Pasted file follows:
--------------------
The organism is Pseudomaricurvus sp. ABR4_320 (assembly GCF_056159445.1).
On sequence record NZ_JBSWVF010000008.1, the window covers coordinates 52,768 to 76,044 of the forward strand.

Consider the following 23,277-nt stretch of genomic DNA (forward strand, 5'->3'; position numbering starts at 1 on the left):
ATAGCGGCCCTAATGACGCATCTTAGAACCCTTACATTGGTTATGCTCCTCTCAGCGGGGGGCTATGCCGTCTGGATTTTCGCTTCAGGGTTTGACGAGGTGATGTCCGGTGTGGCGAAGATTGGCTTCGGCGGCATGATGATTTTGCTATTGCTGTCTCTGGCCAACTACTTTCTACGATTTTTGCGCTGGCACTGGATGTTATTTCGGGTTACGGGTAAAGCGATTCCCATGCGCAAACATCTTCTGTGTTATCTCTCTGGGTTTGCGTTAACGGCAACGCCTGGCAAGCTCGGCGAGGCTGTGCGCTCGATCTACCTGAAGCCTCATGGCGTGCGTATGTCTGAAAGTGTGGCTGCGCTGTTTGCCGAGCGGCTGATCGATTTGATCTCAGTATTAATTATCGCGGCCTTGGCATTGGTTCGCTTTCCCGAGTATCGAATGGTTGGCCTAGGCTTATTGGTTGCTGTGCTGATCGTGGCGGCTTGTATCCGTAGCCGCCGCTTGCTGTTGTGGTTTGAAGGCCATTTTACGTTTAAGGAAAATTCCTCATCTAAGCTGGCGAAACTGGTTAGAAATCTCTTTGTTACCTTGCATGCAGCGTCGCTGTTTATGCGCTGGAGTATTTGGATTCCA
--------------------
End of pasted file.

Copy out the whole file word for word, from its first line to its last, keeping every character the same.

The organism is Pseudomaricurvus sp. ABR4_320 (assembly GCF_056159445.1).
On sequence record NZ_JBSWVF010000008.1, the window covers coordinates 52,768 to 76,044 of the forward strand.

Consider the following 23,277-nt stretch of genomic DNA (forward strand, 5'->3'; position numbering starts at 1 on the left):
ATAGCGGCCCTAATGACGCATCTTAGAACCCTTACATTGGTTATGCTCCTCTCAGCGGGGGGCTATGCCGTCTGGATTTTCGCTTCAGGGTTTGACGAGGTGATGTCCGGTGTGGCGAAGATTGGCTTCGGCGGCATGATGATTTTGCTATTGCTGTCTCTGGCCAACTACTTTCTACGATTTTTGCGCTGGCACTGGATGTTATTTCGGGTTACGGGTAAAGCGATTCCCATGCGCAAACATCTTCTGTGTTATCTCTCTGGGTTTGCGTTAACGGCAACGCCTGGCAAGCTCGGCGAGGCTGTGCGCTCGATCTACCTGAAGCCTCATGGCGTGCGTATGTCTGAAAGTGTGGCTGCGCTGTTTGCCGAGCGGCTGATCGATTTGATCTCAGTATTAATTATCGCGGCCTTGGCATTGGTTCGCTTTCCCGAGTATCGAATGGTTGGCCTAGGCTTATTGGTTGCTGTGCTGATCGTGGCGGCTTGTATCCGTAGCCGCCGCTTGCTGTTGTGGTTTGAAGGCCATTTTACGTTTAAGGAAAATTCCTCATCTAAGCTGGCGAAACTGGTTAGAAATCTCTTTGTTACCTTGCATGCAGCGTCGCTGTTTATGCGCTGGAGTATTTGGATTCCA